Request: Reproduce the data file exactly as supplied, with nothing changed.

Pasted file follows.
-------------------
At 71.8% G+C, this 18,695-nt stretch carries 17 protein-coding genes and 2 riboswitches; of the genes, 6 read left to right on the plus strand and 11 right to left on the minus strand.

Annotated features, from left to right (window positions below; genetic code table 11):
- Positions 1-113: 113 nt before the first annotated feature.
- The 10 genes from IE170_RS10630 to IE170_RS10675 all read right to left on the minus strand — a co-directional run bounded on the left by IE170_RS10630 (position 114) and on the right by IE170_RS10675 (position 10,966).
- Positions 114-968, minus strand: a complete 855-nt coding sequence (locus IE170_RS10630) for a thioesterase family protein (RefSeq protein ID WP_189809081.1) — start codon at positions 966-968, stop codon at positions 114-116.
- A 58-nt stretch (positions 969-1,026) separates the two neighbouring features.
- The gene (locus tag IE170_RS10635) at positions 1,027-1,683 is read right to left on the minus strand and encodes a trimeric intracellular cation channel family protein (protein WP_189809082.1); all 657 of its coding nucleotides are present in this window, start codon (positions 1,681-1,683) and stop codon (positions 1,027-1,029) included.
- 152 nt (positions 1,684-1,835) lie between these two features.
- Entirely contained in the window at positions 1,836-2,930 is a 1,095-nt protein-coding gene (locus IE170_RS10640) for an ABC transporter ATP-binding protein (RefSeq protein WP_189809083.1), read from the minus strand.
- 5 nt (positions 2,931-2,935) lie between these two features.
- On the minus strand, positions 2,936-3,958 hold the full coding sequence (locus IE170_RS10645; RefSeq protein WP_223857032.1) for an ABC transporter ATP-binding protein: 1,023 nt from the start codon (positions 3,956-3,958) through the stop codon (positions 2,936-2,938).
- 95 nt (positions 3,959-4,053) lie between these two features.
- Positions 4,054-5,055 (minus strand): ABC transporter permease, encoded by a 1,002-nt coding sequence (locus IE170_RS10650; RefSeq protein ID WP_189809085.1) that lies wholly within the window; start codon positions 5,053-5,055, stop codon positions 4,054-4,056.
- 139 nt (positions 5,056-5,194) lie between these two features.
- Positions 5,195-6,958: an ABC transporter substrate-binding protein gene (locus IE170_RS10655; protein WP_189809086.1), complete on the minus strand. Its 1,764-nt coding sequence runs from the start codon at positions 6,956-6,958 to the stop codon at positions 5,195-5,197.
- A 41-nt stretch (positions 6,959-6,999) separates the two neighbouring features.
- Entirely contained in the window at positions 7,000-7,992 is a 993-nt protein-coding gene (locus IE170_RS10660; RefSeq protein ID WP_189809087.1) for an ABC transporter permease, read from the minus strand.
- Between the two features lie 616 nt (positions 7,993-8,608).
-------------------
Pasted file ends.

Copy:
At 71.8% G+C, this 18,695-nt stretch carries 17 protein-coding genes and 2 riboswitches; of the genes, 6 read left to right on the plus strand and 11 right to left on the minus strand.

Annotated features, from left to right (window positions below; genetic code table 11):
- Positions 1-113: 113 nt before the first annotated feature.
- The 10 genes from IE170_RS10630 to IE170_RS10675 all read right to left on the minus strand — a co-directional run bounded on the left by IE170_RS10630 (position 114) and on the right by IE170_RS10675 (position 10,966).
- Positions 114-968, minus strand: a complete 855-nt coding sequence (locus IE170_RS10630) for a thioesterase family protein (RefSeq protein ID WP_189809081.1) — start codon at positions 966-968, stop codon at positions 114-116.
- A 58-nt stretch (positions 969-1,026) separates the two neighbouring features.
- The gene (locus tag IE170_RS10635) at positions 1,027-1,683 is read right to left on the minus strand and encodes a trimeric intracellular cation channel family protein (protein WP_189809082.1); all 657 of its coding nucleotides are present in this window, start codon (positions 1,681-1,683) and stop codon (positions 1,027-1,029) included.
- 152 nt (positions 1,684-1,835) lie between these two features.
- Entirely contained in the window at positions 1,836-2,930 is a 1,095-nt protein-coding gene (locus IE170_RS10640) for an ABC transporter ATP-binding protein (RefSeq protein WP_189809083.1), read from the minus strand.
- 5 nt (positions 2,931-2,935) lie between these two features.
- On the minus strand, positions 2,936-3,958 hold the full coding sequence (locus IE170_RS10645; RefSeq protein WP_223857032.1) for an ABC transporter ATP-binding protein: 1,023 nt from the start codon (positions 3,956-3,958) through the stop codon (positions 2,936-2,938).
- 95 nt (positions 3,959-4,053) lie between these two features.
- Positions 4,054-5,055 (minus strand): ABC transporter permease, encoded by a 1,002-nt coding sequence (locus IE170_RS10650; RefSeq protein ID WP_189809085.1) that lies wholly within the window; start codon positions 5,053-5,055, stop codon positions 4,054-4,056.
- 139 nt (positions 5,056-5,194) lie between these two features.
- Positions 5,195-6,958: an ABC transporter substrate-binding protein gene (locus IE170_RS10655; protein WP_189809086.1), complete on the minus strand. Its 1,764-nt coding sequence runs from the start codon at positions 6,956-6,958 to the stop codon at positions 5,195-5,197.
- A 41-nt stretch (positions 6,959-6,999) separates the two neighbouring features.
- Entirely contained in the window at positions 7,000-7,992 is a 993-nt protein-coding gene (locus IE170_RS10660; RefSeq protein ID WP_189809087.1) for an ABC transporter permease, read from the minus strand.
- Between the two features lie 616 nt (positions 7,993-8,608).